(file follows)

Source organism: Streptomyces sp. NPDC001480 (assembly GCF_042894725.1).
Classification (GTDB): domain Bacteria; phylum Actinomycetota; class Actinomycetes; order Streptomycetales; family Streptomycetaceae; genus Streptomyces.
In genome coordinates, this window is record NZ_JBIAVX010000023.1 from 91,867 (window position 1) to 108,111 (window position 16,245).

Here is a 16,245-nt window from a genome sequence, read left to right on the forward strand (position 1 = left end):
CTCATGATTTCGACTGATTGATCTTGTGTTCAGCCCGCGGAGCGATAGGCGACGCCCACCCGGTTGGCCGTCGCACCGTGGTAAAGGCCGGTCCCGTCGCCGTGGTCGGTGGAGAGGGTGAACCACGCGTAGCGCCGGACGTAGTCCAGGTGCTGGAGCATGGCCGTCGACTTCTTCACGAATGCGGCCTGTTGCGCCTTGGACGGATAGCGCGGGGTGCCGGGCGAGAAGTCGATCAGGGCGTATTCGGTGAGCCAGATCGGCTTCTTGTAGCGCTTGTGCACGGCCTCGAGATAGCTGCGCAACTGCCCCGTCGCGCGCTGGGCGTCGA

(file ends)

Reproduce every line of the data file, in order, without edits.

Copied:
Source organism: Streptomyces sp. NPDC001480 (assembly GCF_042894725.1).
Classification (GTDB): domain Bacteria; phylum Actinomycetota; class Actinomycetes; order Streptomycetales; family Streptomycetaceae; genus Streptomyces.
In genome coordinates, this window is record NZ_JBIAVX010000023.1 from 91,867 (window position 1) to 108,111 (window position 16,245).

Here is a 16,245-nt window from a genome sequence, read left to right on the forward strand (position 1 = left end):
CTCATGATTTCGACTGATTGATCTTGTGTTCAGCCCGCGGAGCGATAGGCGACGCCCACCCGGTTGGCCGTCGCACCGTGGTAAAGGCCGGTCCCGTCGCCGTGGTCGGTGGAGAGGGTGAACCACGCGTAGCGCCGGACGTAGTCCAGGTGCTGGAGCATGGCCGTCGACTTCTTCACGAATGCGGCCTGTTGCGCCTTGGACGGATAGCGCGGGGTGCCGGGCGAGAAGTCGATCAGGGCGTATTCGGTGAGCCAGATCGGCTTCTTGTAGCGCTTGTGCACGGCCTCGAGATAGCTGCGCAACTGCCCCGTCGCGCGCTGGGCGTCGA